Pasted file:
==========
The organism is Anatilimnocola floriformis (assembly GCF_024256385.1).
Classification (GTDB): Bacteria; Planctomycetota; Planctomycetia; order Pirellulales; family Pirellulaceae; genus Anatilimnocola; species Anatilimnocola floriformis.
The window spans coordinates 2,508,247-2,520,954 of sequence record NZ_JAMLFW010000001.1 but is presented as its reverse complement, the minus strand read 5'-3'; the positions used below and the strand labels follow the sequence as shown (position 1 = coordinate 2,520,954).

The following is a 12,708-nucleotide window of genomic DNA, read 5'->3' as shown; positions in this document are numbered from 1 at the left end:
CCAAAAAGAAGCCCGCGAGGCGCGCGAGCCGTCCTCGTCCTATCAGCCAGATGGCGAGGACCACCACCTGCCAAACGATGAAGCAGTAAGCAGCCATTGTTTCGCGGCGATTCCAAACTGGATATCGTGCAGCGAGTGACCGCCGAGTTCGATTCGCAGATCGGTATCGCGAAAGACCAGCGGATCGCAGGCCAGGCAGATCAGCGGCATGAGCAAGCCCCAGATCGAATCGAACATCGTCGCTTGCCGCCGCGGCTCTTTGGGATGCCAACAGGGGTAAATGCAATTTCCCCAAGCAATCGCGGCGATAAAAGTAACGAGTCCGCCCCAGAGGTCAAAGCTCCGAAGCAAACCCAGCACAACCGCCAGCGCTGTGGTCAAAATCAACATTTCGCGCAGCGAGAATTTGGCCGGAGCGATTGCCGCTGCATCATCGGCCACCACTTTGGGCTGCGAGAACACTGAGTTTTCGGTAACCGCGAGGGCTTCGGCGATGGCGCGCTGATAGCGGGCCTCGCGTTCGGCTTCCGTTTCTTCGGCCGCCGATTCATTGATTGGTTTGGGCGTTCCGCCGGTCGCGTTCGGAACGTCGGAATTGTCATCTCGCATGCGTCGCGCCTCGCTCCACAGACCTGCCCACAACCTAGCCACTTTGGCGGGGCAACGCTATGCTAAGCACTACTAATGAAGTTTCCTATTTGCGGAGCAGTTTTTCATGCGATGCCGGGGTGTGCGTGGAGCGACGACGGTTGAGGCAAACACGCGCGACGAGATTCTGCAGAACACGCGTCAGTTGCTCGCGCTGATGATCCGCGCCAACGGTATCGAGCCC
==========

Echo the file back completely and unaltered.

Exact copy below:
The organism is Anatilimnocola floriformis (assembly GCF_024256385.1).
Classification (GTDB): Bacteria; Planctomycetota; Planctomycetia; order Pirellulales; family Pirellulaceae; genus Anatilimnocola; species Anatilimnocola floriformis.
The window spans coordinates 2,508,247-2,520,954 of sequence record NZ_JAMLFW010000001.1 but is presented as its reverse complement, the minus strand read 5'-3'; the positions used below and the strand labels follow the sequence as shown (position 1 = coordinate 2,520,954).

The following is a 12,708-nucleotide window of genomic DNA, read 5'->3' as shown; positions in this document are numbered from 1 at the left end:
CCAAAAAGAAGCCCGCGAGGCGCGCGAGCCGTCCTCGTCCTATCAGCCAGATGGCGAGGACCACCACCTGCCAAACGATGAAGCAGTAAGCAGCCATTGTTTCGCGGCGATTCCAAACTGGATATCGTGCAGCGAGTGACCGCCGAGTTCGATTCGCAGATCGGTATCGCGAAAGACCAGCGGATCGCAGGCCAGGCAGATCAGCGGCATGAGCAAGCCCCAGATCGAATCGAACATCGTCGCTTGCCGCCGCGGCTCTTTGGGATGCCAACAGGGGTAAATGCAATTTCCCCAAGCAATCGCGGCGATAAAAGTAACGAGTCCGCCCCAGAGGTCAAAGCTCCGAAGCAAACCCAGCACAACCGCCAGCGCTGTGGTCAAAATCAACATTTCGCGCAGCGAGAATTTGGCCGGAGCGATTGCCGCTGCATCATCGGCCACCACTTTGGGCTGCGAGAACACTGAGTTTTCGGTAACCGCGAGGGCTTCGGCGATGGCGCGCTGATAGCGGGCCTCGCGTTCGGCTTCCGTTTCTTCGGCCGCCGATTCATTGATTGGTTTGGGCGTTCCGCCGGTCGCGTTCGGAACGTCGGAATTGTCATCTCGCATGCGTCGCGCCTCGCTCCACAGACCTGCCCACAACCTAGCCACTTTGGCGGGGCAACGCTATGCTAAGCACTACTAATGAAGTTTCCTATTTGCGGAGCAGTTTTTCATGCGATGCCGGGGTGTGCGTGGAGCGACGACGGTTGAGGCAAACACGCGCGACGAGATTCTGCAGAACACGCGTCAGTTGCTCGCGCTGATGATCCGCGCCAACGGTATCGAGCCC